*puts on cool sunglasses*.
And yeah, melodrama and over-the-top acting is (imo) a strong key towards putting things in context for the little ones.

We're spending too much time asking ourselves why, when in reality, this is a Dr. Seuss movie, And I don't know about you guys, but I read Dr. Seuss to my nephew alot and there's ALOT of "why not" happenings in his books.

Also, the "falling whistling" noise (imo) was symbolic towards horton's thoughts, hence why the sound effect stops as soon as he opens his eyes. I'm sure he was screaming in his head "I'VE GOT SO MUCH TO GIVE!!!".

KATIE is good for the subject on "why and why not". (imo) They made her do out of the ordinary thing's to give Horton's world a little more variety. There were very few characters in the Jungle of Nule (if Nule is how you spell it) that stood out from the pack.

My theory is, (and its a very far fetched theory at that), is that Katie wasn't from the Jungle of Nule at all, and was part of the world Horton starts to put together could be possible for it to be in exsistence, where even HIS world is really small, and bigger people are looking down on him, and have fights, where bricks are involved etc. I think this mainly because ONE Kellie is FAR too wierd for the rest of the animals, TWO Maybe I'm wrong but I didn't see any parents that belonged to her in the mob scenes when all the animals where present, and yet every kid in the movie had an adult version of them at least somewhere in the mob. and THREE, she does indeed "ascend into the heavens" at the end of the film, amongst all the other "specks"... and she just decides to come visit Horton's world for a while.
Feel free to shoot down my theory with evidence of Others that look like her in the movie.

Which brings me back to my theory on Dr. Suess and his "why not" imagination, and Dreamworks trying to mimic his imaginative view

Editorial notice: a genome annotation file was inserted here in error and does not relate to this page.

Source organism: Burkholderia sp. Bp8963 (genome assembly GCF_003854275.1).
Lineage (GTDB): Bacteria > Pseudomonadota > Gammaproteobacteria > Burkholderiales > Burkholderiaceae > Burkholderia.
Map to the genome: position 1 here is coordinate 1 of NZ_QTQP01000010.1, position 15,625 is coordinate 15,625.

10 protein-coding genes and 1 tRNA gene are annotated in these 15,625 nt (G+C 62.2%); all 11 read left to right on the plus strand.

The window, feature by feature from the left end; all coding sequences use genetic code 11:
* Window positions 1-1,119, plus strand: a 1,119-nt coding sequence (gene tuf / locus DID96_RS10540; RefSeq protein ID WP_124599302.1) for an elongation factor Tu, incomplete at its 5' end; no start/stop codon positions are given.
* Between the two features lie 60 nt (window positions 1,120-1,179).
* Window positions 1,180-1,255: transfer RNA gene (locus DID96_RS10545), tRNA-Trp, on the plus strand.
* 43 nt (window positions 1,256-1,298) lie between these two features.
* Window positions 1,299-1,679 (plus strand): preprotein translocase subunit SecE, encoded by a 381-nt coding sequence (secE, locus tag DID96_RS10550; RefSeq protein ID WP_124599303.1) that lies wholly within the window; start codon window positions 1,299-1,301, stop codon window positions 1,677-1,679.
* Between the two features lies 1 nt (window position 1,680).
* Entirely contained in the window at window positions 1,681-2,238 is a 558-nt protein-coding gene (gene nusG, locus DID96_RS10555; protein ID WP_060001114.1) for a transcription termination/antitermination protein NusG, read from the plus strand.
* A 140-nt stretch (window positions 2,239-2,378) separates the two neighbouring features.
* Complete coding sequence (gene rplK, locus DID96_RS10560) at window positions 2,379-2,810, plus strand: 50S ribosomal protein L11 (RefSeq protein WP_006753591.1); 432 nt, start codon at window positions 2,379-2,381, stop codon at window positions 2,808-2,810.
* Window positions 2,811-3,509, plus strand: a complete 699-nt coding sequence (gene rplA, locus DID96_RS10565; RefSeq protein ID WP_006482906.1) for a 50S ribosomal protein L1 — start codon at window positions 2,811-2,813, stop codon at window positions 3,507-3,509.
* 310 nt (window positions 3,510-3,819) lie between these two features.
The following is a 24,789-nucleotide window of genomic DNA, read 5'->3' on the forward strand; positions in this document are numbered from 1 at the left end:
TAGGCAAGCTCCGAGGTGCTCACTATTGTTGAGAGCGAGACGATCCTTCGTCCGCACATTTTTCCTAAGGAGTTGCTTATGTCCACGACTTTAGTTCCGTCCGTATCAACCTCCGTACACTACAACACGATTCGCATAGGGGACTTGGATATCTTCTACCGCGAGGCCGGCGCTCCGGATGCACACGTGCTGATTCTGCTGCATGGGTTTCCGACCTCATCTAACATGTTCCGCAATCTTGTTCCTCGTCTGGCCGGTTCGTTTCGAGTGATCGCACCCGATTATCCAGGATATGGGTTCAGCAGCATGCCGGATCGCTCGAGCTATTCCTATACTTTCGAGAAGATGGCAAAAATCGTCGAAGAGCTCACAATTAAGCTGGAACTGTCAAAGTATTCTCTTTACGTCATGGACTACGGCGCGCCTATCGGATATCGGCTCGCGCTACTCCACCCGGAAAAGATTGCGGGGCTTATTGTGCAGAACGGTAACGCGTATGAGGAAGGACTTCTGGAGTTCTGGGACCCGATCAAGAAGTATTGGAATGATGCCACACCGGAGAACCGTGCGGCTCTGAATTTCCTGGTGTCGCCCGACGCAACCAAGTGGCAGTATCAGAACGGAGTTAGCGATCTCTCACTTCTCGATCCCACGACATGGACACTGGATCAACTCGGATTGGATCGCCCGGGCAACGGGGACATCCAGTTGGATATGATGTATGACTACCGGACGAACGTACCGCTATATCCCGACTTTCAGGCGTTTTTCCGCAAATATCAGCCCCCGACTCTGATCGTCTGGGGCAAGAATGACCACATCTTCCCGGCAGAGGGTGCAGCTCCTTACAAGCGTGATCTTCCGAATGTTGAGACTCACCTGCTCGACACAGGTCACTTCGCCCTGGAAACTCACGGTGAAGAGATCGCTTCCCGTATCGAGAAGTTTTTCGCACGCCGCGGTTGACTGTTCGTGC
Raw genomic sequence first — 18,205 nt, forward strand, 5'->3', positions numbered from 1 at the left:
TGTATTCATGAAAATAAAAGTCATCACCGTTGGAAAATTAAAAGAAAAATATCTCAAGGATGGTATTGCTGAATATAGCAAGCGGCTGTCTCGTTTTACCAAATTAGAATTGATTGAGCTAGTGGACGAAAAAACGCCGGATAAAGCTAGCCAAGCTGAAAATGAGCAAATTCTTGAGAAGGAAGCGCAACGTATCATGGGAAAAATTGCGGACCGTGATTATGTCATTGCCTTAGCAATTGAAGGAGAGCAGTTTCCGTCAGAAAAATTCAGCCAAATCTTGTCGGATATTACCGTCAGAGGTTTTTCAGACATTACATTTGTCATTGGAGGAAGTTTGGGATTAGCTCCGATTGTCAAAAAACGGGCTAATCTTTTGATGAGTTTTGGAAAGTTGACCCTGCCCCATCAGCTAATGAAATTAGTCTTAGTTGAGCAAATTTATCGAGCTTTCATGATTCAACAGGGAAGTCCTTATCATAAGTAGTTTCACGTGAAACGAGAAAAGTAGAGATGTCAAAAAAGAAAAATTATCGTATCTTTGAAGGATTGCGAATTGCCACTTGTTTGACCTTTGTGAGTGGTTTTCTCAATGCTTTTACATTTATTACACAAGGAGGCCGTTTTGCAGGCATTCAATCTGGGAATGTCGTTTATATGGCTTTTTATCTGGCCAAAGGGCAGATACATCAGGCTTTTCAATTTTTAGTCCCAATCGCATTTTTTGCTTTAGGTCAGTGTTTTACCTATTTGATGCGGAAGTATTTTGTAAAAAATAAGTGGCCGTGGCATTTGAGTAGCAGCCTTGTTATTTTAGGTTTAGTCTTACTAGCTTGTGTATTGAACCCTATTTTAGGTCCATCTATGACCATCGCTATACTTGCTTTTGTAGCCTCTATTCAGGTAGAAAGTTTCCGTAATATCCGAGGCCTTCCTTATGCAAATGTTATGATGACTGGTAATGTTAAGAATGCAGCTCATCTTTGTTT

(imo) The whole "not answering enough questions and not putting in too much potential depth into the story line was deliberate"
Personally I believe that over-the-top crazy movies like this one will encourage children of the new generation to start asking more and more questions about life. I think if the directors summed things up for the children, it wouldn't spark that little imaginative spark in their minds to think about whats beyond their PlayStations and beyond their backyard.
But at the same time, The storyline was simplified enough to not hurt the little heads of the poot little boys and girls.

Please, feel free to shoot me down if i'm wrong. It seemes to be ARC's new hobby. *puts on helmet*

frank said...

Ahhh yes, the days of watching a film and liking it without having to know why. Dana, it's a good point well stated.

Also a great approach to movie going, but don't you want to know why you enjoyed it?

What did the animators do that made it appealing?

frank said...

Mitch I like your comments.

The 'why?' I look for is not questioning Dr. Seuss's fantastical ideas and your "why not?" interpretation.

The "why?" I look for is basic motivation to initiate an action.

Katie was a random character and humour was generated from her unexpected actions and reactions. But each action she took was initiated by something.

There just seemed to be sequences in the film that were put in because the directors thought they'd be 'entertaining' rather than the actions of the characters involved responding to an initiating factor.

I did feel the heavy hands of the bean counters (Ian calls them 'shareholders') on the story steering wheel at times and that's when the film got wobbly for me.

I'm sure I saw a couple of Cassies at the film. I wonder what they thought?

Dana said...

You have a good point Frank. Next time I sit down and watch it I should figure out what made me like it and what teh animators did to make it enjoyable ^__^

Ian said...

I loved it.